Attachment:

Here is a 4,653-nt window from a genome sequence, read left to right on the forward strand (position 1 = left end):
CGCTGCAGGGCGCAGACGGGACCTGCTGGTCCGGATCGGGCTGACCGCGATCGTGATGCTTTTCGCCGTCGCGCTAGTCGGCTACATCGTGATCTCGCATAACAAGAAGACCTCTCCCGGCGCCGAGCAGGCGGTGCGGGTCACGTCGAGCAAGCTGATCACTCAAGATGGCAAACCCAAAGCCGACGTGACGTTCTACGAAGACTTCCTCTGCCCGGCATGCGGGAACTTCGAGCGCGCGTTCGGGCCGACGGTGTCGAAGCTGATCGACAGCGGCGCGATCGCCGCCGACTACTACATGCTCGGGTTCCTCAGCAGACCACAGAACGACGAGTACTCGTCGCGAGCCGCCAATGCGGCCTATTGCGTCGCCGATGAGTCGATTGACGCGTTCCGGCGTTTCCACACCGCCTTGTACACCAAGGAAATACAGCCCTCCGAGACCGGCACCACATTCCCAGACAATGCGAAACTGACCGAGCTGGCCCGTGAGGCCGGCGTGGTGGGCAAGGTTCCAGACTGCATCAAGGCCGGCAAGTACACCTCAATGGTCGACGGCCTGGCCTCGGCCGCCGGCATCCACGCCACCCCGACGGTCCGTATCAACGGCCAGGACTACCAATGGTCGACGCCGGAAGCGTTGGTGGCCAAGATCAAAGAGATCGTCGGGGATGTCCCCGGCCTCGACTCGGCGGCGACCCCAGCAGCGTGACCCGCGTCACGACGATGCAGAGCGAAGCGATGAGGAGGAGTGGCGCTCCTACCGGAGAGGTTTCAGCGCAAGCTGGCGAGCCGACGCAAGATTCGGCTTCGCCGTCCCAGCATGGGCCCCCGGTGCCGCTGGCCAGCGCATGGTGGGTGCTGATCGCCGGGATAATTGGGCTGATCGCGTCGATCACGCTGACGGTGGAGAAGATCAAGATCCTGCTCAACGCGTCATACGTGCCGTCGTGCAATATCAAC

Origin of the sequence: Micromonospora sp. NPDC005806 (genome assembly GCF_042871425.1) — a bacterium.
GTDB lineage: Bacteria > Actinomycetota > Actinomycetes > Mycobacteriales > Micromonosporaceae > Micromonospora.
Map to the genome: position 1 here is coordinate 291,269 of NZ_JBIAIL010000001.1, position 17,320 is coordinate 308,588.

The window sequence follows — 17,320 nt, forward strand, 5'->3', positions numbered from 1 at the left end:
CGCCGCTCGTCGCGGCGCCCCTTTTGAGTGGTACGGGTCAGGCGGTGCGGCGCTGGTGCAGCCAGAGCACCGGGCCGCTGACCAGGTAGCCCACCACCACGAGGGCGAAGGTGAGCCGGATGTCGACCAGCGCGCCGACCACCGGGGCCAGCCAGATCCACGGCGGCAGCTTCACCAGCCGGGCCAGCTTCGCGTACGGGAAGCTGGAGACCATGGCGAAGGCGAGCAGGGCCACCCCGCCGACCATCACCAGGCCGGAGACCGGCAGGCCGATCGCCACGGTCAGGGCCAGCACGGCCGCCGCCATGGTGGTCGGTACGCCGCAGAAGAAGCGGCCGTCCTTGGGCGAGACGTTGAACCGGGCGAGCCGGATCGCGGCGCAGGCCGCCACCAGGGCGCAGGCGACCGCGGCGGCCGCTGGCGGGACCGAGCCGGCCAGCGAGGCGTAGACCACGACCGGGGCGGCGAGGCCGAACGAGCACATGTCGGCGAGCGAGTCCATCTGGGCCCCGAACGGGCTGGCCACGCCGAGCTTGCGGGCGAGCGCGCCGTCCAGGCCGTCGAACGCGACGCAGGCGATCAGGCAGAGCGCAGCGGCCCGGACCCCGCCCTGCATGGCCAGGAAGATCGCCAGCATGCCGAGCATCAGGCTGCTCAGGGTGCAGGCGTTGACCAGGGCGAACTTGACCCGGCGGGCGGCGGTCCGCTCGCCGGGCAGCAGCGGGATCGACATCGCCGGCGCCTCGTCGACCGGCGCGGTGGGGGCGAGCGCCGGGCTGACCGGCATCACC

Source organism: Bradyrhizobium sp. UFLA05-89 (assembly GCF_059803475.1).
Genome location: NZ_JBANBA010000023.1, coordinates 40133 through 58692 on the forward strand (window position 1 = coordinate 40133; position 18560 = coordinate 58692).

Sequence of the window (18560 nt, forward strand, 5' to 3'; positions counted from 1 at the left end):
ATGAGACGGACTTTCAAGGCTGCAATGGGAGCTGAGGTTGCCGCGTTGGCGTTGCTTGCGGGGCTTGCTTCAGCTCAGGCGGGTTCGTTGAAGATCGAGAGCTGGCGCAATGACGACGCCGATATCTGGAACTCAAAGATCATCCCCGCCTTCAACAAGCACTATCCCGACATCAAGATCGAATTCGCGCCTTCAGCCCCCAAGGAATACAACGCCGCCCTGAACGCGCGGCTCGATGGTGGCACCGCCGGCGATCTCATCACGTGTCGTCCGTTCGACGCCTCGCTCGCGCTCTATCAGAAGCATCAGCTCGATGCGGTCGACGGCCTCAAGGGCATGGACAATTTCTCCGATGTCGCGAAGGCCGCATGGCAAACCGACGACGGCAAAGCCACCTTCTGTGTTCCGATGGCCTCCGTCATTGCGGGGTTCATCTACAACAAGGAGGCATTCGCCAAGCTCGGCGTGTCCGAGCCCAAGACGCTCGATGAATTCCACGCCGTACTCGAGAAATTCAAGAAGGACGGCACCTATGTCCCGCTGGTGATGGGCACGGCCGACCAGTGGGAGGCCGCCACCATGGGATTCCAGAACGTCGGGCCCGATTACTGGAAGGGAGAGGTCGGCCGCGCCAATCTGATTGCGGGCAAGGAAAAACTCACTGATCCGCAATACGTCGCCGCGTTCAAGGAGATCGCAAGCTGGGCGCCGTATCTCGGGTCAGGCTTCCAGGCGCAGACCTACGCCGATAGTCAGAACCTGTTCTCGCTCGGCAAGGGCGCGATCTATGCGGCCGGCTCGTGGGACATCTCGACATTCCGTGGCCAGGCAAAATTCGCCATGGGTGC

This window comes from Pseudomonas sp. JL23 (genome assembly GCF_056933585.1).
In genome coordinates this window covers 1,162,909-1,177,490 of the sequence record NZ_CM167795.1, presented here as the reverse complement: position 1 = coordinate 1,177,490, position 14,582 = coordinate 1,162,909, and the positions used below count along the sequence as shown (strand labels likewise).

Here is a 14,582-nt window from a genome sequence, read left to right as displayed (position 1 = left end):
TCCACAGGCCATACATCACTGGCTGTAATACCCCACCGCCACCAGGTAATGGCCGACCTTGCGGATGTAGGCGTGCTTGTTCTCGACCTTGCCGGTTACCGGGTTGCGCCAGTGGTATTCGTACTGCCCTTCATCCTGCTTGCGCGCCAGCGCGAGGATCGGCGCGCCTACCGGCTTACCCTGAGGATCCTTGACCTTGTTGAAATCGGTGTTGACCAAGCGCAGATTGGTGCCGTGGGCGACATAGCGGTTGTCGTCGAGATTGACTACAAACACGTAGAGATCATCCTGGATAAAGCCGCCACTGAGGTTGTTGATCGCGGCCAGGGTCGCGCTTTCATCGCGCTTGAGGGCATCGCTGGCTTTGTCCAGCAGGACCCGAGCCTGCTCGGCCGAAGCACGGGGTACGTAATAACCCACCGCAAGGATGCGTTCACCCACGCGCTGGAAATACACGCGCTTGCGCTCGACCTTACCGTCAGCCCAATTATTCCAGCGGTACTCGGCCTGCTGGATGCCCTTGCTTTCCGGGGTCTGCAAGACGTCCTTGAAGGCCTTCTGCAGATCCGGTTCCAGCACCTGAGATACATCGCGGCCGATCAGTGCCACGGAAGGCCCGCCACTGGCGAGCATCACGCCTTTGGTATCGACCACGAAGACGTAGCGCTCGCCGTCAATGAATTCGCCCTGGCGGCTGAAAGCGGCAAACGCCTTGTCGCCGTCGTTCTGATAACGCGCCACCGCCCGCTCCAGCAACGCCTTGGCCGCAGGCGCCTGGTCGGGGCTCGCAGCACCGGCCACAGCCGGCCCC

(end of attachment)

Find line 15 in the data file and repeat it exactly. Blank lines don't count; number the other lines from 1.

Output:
TCCACAGGCCATACATCACTGGCTGTAATACCCCACCGCCACCAGGTAATGGCCGACCTTGCGGATGTAGGCGTGCTTGTTCTCGACCTTGCCGGTTACCGGGTTGCGCCAGTGGTATTCGTACTGCCCTTCATCCTGCTTGCGCGCCAGCGCGAGGATCGGCGCGCCTACCGGCTTACCCTGAGGATCCTTGACCTTGTTGAAATCGGTGTTGACCAAGCGCAGATTGGTGCCGTGGGCGACATAGCGGTTGTCGTCGAGATTGACTACAAACACGTAGAGATCATCCTGGATAAAGCCGCCACTGAGGTTGTTGATCGCGGCCAGGGTCGCGCTTTCATCGCGCTTGAGGGCATCGCTGGCTTTGTCCAGCAGGACCCGAGCCTGCTCGGCCGAAGCACGGGGTACGTAATAACCCACCGCAAGGATGCGTTCACCCACGCGCTGGAAATACACGCGCTTGCGCTCGACCTTACCGTCAGCCCAATTATTCCAGCGGTACTCGGCCTGCTGGATGCCCTTGCTTTCCGGGGTCTGCAAGACGTCCTTGAAGGCCTTCTGCAGATCCGGTTCCAGCACCTGAGATACATCGCGGCCGATCAGTGCCACGGAAGGCCCGCCACTGGCGAGCATCACGCCTTTGGTATCGACCACGAAGACGTAGCGCTCGCCGTCAATGAATTCGCCCTGGCGGCTGAAAGCGGCAAACGCCTTGTCGCCGTCGTTCTGATAACGCGCCACCGCCCGCTCCAGCAACGCCTTGGCCGCAGGCGCCTGGTCGGGGCTCGCAGCACCGGCCACAGCCGGCCCC